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If You’re Really Ready to Make the Future Better Than the Past, Start Here

Consider for a moment: What is the trajectory of your life? What is the trajectory of your ministry?

Are you headed in the best direction? Are you and your ministry in a better place now than you were a year ago at this time? If not, what are you going to do differently this fall to make sure you make progress?

When we moved from Los Angeles to Austin at the end of 2010, we were making a new start. We loved our years on the West Coast, and we loved our community. We were leaving with a mixture of sadness and excitement. After leaving Mosaic in Los Angeles and coming to Gateway Church in Austin, we soon learned that cities and churches are like children—you can actually love more than one at a time. 

In light of this new start, I decided to make it a new start in every way. When asked if I wanted a PC or a Mac, I chose Mac because I had been using a PC for the past several years. When I was asked about a blackberry or an iPhone, I switched to an iPhone and got rid of my blackberry. Anytime I was given a choice, I chose something new—including cable TV.

Of all the choices, this one seemed to be the most controversial in our home. Debbie and the kids liked Dish. They didn’t like AT&T U-verse. They weren’t familiar with the channels or the remote control. I thought that all of those concerns would disappear once they got used to it.

Unfortunately, a few months into our new AT&T experience, my family rallied against me. Even though they had gotten used to the remote control and the new numbers for their favorite channels, the digital picture kept messing up. Have you ever watched a show that freezes or digitizes? It is incredibly annoying, especially if you miss a scene or cannot get it to keep moving forward again. I felt like I had a simple solution. I decided to call for technical support. The easy solution: Unplug the cable box each night so it can reset. 

I tried it, and it worked … for awhile. 

The digitized image and the frozen picture came back, so I called technical support once again. This time, they sent me a new box in the mail. We mailed back the messed up cable box and installed the new one. 

The process happened several more times. It seemed to work for a few months, then it would get screwy again, so I would call technical support and get a new box.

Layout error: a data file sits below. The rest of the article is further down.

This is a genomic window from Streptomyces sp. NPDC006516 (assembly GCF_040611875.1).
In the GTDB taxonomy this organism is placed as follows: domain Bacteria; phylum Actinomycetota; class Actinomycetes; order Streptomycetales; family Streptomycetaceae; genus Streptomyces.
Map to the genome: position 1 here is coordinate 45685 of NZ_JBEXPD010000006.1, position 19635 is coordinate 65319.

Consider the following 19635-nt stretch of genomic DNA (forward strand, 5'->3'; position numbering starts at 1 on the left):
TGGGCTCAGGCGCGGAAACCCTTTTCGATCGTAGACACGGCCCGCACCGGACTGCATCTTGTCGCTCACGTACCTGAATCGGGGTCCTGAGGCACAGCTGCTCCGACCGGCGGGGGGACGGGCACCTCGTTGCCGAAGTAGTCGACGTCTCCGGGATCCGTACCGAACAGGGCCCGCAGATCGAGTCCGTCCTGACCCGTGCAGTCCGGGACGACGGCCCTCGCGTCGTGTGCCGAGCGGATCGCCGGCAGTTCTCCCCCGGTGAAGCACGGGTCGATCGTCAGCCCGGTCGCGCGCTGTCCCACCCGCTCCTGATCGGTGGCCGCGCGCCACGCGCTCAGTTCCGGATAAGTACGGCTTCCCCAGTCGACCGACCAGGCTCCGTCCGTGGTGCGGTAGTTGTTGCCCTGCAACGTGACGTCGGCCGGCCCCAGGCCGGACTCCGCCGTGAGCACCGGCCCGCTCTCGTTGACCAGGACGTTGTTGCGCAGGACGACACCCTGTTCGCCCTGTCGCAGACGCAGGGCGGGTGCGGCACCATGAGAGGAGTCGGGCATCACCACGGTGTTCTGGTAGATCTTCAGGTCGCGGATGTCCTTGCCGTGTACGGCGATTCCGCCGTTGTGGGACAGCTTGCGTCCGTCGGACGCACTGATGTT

On the fourth box, even I had turned against this new cable provider. I called ready to cancel, and then they transferred me to the cancellation department, which I think is actually their sales department, the place where they keep their most influential people. 

The next thing you know, I have agreed to keep them as our service for even longer!

Now, I wasn’t a complete pushover. They cut our cable bill in half, promised to send me another new box (the fifth new one), and put down in the notes that if I called again they would send over a technician to check out the situation at no cost to us.

My family was really upset, but my desire to save money sometimes outweighs my concerns for my family’s happiness.

Well, can you guess what happened? It worked great for a few weeks and then the pictures froze and digitzed again!

I called, knowing they had promised to send someone out. A few days later, he arrived. He tested all of the equipment, and then he did something no one else had ever done in the two years we have had AT&T U-verse. He checked out the wiring that comes into the house. He discovered the cable was old and needed to be replaced. All of the seasoned reps never checked the cable. It took a 20-year-old rookie to think to check the cable. We could have had five new boxes or 5000 new boxes. Either way, we would have never solved the actual problem. 

When we just make superficial changes, we won’t see anything new.

The beginning of a new season may show a glimpse of something better, but like the cable boxes I kept getting sent to my house, soon it will slip back.

What we need is a complete overhaul in our lives and in our ministries. We need a new mind, and we need a new heart. We need complete new wiring rather than superficial changes that don’t last!

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ebryant@churchleaders.com'
Dr. Eric Michael Bryant serves with Gateway Church in Austin as the team leader for Central and South Austin and as part of the teaching team. Eric previously served at Mosaic in Los Angeles and his books include Not Like Me: A Field Guide to a Influencing a Diverse World and A Fruitful Life: Becoming Who You Were Created To Be. Eric coaches church planters and campus pastors, teaches on Post Christian Ministry, and leads a cohort for a Doctorate of Ministry in Missional Effectiveness through Bethel Seminary where he earned his Doctorate of Ministry in Entrepreneurial Leadership.